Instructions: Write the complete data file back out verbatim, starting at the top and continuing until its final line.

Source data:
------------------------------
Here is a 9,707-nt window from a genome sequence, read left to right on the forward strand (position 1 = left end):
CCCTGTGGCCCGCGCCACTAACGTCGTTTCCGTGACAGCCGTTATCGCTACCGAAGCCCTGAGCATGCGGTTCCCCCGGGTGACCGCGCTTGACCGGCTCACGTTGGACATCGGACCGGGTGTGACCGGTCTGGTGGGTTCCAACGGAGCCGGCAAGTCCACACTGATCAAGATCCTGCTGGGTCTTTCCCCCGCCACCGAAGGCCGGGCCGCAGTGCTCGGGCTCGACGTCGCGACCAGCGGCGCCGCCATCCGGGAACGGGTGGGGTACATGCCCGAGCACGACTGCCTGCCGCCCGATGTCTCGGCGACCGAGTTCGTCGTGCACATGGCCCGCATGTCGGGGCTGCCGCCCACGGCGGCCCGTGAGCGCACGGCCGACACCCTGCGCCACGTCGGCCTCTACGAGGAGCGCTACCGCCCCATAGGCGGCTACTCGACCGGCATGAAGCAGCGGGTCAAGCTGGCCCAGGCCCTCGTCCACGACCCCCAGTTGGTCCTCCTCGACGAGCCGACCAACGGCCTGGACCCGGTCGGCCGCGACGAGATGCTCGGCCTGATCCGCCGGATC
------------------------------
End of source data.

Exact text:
Here is a 9,707-nt window from a genome sequence, read left to right on the forward strand (position 1 = left end):
CCCTGTGGCCCGCGCCACTAACGTCGTTTCCGTGACAGCCGTTATCGCTACCGAAGCCCTGAGCATGCGGTTCCCCCGGGTGACCGCGCTTGACCGGCTCACGTTGGACATCGGACCGGGTGTGACCGGTCTGGTGGGTTCCAACGGAGCCGGCAAGTCCACACTGATCAAGATCCTGCTGGGTCTTTCCCCCGCCACCGAAGGCCGGGCCGCAGTGCTCGGGCTCGACGTCGCGACCAGCGGCGCCGCCATCCGGGAACGGGTGGGGTACATGCCCGAGCACGACTGCCTGCCGCCCGATGTCTCGGCGACCGAGTTCGTCGTGCACATGGCCCGCATGTCGGGGCTGCCGCCCACGGCGGCCCGTGAGCGCACGGCCGACACCCTGCGCCACGTCGGCCTCTACGAGGAGCGCTACCGCCCCATAGGCGGCTACTCGACCGGCATGAAGCAGCGGGTCAAGCTGGCCCAGGCCCTCGTCCACGACCCCCAGTTGGTCCTCCTCGACGAGCCGACCAACGGCCTGGACCCGGTCGGCCGCGACGAGATGCTCGGCCTGATCCGCCGGATC